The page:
1.6 The Scottish Government has the option to put in place transitional relief arrangements to help those businesses facing large increases in their rates bills as a result of the 2017 revaluation. Transitional relief caps significant bill increases that would otherwise occur for premises where the rateable value has risen, and enables adjustments to rates bills to be phased in over a number of years. Unlike other reliefs, transitional relief is funded entirely by businesses and is not a government subsidy. This relief can be paid for by those businesses whose property values have decreased over a certain level. These businesses still see a decrease but may not see their full savings until the transitional period is finished. Alternatively, the relief can be funded by a general supplement on all ratepayers. The transitional scheme may run for any number of years during the revaluation cycle. The longer the scheme, the more gradually increases in bills can be phased in. However, a longer scheme also results in other ratepayers having to wait a longer period of time before receiving the full savings they are entitled to.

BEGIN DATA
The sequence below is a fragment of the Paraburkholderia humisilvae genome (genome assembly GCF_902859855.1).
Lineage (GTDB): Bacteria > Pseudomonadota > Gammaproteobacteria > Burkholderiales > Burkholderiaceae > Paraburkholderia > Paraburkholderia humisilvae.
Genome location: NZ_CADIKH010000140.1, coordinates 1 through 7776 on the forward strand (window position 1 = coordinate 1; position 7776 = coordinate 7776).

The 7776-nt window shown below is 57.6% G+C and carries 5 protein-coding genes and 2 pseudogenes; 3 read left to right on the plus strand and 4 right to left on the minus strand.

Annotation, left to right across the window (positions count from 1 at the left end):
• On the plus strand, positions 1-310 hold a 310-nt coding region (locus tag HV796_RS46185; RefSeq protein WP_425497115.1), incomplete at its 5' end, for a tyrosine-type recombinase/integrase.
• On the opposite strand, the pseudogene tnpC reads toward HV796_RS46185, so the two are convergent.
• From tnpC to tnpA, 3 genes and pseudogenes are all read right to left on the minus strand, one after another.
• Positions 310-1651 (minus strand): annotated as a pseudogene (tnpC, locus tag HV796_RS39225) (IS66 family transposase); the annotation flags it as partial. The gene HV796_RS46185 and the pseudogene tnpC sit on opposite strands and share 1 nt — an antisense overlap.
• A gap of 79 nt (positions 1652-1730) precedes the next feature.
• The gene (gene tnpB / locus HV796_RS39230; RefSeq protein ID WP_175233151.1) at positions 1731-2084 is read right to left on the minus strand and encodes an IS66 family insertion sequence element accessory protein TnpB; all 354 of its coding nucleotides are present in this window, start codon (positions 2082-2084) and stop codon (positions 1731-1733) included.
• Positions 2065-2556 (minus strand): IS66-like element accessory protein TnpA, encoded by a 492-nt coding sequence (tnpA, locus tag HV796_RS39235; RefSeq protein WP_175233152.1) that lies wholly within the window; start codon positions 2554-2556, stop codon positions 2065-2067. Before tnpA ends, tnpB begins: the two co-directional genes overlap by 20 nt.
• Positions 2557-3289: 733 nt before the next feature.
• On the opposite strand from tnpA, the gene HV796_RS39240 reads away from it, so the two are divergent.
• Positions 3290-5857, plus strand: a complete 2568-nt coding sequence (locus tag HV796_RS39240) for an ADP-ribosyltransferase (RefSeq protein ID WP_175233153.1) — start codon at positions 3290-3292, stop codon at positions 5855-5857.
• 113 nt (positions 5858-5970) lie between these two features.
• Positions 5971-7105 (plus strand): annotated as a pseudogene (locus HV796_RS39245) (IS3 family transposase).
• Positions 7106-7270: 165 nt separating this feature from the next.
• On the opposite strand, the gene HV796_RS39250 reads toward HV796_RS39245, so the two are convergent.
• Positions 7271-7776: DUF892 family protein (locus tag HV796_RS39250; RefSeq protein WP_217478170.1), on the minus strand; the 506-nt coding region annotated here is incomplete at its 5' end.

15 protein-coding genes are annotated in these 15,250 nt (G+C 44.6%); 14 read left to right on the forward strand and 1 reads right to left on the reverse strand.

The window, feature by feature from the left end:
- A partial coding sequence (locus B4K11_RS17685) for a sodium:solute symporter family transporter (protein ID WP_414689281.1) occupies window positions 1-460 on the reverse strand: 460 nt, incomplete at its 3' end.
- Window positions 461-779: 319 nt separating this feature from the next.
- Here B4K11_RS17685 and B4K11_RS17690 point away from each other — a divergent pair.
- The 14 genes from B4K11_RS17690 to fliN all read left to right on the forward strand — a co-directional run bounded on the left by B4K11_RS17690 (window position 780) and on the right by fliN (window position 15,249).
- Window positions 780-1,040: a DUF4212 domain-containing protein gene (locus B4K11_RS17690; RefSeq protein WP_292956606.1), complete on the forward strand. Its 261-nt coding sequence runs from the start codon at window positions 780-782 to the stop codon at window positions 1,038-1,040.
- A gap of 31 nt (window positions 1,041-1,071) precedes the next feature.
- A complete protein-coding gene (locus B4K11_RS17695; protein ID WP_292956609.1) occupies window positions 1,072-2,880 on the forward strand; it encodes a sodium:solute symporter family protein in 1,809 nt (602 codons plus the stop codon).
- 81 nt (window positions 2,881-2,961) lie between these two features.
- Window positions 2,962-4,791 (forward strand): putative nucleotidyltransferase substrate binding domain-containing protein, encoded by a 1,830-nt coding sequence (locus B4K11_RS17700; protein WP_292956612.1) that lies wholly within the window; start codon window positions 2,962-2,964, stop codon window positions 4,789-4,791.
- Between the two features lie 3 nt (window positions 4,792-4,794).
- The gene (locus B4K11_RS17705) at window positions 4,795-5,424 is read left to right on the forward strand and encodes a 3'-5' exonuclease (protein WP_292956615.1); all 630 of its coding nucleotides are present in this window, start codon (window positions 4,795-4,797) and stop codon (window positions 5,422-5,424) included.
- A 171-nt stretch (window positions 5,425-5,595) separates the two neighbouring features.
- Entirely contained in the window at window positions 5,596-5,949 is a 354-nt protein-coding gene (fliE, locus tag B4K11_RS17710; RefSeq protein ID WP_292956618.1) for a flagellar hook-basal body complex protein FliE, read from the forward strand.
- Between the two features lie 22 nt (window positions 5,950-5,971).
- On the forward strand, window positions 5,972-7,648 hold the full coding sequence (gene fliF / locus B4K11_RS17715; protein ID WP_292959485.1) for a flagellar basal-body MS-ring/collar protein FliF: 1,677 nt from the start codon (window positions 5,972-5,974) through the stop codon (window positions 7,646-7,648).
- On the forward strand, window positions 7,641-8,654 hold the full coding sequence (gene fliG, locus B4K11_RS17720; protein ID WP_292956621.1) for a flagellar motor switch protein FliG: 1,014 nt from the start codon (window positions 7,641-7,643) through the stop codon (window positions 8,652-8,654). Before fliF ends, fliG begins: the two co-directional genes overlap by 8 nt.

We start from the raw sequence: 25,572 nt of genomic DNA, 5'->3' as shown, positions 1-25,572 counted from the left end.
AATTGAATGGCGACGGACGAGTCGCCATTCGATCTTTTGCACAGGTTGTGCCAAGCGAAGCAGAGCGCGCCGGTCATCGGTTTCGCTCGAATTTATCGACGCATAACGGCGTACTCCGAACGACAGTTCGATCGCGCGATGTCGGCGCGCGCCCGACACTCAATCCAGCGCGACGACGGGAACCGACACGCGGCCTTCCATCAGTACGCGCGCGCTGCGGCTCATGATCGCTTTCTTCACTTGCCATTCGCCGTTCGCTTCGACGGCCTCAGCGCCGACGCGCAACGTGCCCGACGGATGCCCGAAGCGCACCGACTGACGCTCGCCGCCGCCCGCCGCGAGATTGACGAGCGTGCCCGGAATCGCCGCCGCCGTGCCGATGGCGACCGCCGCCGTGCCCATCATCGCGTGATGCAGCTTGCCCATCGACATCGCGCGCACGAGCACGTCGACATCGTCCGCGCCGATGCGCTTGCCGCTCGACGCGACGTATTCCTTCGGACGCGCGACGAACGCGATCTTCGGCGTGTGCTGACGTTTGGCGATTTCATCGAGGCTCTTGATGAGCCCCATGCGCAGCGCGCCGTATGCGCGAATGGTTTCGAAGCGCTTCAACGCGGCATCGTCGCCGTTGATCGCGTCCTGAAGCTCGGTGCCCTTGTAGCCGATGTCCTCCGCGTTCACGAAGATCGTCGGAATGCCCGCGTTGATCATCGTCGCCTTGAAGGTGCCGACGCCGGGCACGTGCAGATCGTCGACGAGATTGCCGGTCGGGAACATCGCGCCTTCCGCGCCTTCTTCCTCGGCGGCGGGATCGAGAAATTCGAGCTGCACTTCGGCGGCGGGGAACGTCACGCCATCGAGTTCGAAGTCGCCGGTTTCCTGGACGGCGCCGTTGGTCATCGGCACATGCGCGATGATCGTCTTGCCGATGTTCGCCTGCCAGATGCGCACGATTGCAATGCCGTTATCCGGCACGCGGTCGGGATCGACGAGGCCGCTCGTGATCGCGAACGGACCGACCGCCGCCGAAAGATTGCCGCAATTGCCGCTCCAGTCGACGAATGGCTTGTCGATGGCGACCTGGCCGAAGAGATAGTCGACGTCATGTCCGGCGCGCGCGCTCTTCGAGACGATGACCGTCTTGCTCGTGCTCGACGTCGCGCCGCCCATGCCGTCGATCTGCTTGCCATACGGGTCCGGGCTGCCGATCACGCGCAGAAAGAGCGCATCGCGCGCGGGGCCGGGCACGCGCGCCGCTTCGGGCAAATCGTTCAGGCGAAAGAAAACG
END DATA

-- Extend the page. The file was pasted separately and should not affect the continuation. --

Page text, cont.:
1.7 Legislation is required to put transitional relief in place, and the current consultation sought views about whether transitional relief is needed for the forthcoming 2017 revaluation, and if so, how a scheme might operate.
1.8 This consultation was undertaken at the same time that a wider review of business rates in Scotland (the Barclay Review) was being carried out. The remit of the Barclay Review is to make recommendations that seek to enhance and reform the business rates system in Scotland to better support business growth and long term investment and reflect changing marketplaces. This Review will report in July 2017.
About the current consultation